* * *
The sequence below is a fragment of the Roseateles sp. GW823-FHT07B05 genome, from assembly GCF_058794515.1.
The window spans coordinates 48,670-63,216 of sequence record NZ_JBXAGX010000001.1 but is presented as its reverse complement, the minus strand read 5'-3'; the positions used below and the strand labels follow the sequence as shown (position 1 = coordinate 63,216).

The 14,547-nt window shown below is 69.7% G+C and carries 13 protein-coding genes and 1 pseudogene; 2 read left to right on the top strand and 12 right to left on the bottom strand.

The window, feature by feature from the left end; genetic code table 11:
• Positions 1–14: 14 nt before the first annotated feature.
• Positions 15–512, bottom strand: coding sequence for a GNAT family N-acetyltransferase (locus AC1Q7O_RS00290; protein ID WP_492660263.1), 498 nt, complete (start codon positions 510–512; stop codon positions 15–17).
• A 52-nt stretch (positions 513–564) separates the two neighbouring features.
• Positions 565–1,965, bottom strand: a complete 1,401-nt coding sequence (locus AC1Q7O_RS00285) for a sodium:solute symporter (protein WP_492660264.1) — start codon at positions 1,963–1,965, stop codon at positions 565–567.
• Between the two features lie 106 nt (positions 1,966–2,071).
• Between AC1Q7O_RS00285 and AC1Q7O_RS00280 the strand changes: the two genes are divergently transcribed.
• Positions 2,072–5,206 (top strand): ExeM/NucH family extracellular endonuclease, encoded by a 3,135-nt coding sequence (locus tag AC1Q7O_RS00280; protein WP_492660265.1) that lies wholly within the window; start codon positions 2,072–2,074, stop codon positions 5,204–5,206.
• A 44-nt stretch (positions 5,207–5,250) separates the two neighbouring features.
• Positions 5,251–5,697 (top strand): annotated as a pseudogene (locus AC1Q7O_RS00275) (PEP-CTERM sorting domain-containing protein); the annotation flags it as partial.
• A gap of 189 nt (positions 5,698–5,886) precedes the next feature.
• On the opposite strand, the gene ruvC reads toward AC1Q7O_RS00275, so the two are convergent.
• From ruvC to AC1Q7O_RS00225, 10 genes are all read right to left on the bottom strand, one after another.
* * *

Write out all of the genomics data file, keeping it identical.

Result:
The sequence below is a fragment of the Roseateles sp. GW823-FHT07B05 genome, from assembly GCF_058794515.1.
The window spans coordinates 48,670-63,216 of sequence record NZ_JBXAGX010000001.1 but is presented as its reverse complement, the minus strand read 5'-3'; the positions used below and the strand labels follow the sequence as shown (position 1 = coordinate 63,216).

The 14,547-nt window shown below is 69.7% G+C and carries 13 protein-coding genes and 1 pseudogene; 2 read left to right on the top strand and 12 right to left on the bottom strand.

The window, feature by feature from the left end; genetic code table 11:
• Positions 1–14: 14 nt before the first annotated feature.
• Positions 15–512, bottom strand: coding sequence for a GNAT family N-acetyltransferase (locus AC1Q7O_RS00290; protein ID WP_492660263.1), 498 nt, complete (start codon positions 510–512; stop codon positions 15–17).
• A 52-nt stretch (positions 513–564) separates the two neighbouring features.
• Positions 565–1,965, bottom strand: a complete 1,401-nt coding sequence (locus AC1Q7O_RS00285) for a sodium:solute symporter (protein WP_492660264.1) — start codon at positions 1,963–1,965, stop codon at positions 565–567.
• Between the two features lie 106 nt (positions 1,966–2,071).
• Between AC1Q7O_RS00285 and AC1Q7O_RS00280 the strand changes: the two genes are divergently transcribed.
• Positions 2,072–5,206 (top strand): ExeM/NucH family extracellular endonuclease, encoded by a 3,135-nt coding sequence (locus tag AC1Q7O_RS00280; protein WP_492660265.1) that lies wholly within the window; start codon positions 2,072–2,074, stop codon positions 5,204–5,206.
• A 44-nt stretch (positions 5,207–5,250) separates the two neighbouring features.
• Positions 5,251–5,697 (top strand): annotated as a pseudogene (locus AC1Q7O_RS00275) (PEP-CTERM sorting domain-containing protein); the annotation flags it as partial.
• A gap of 189 nt (positions 5,698–5,886) precedes the next feature.
• On the opposite strand, the gene ruvC reads toward AC1Q7O_RS00275, so the two are convergent.
• From ruvC to AC1Q7O_RS00225, 10 genes are all read right to left on the bottom strand, one after another.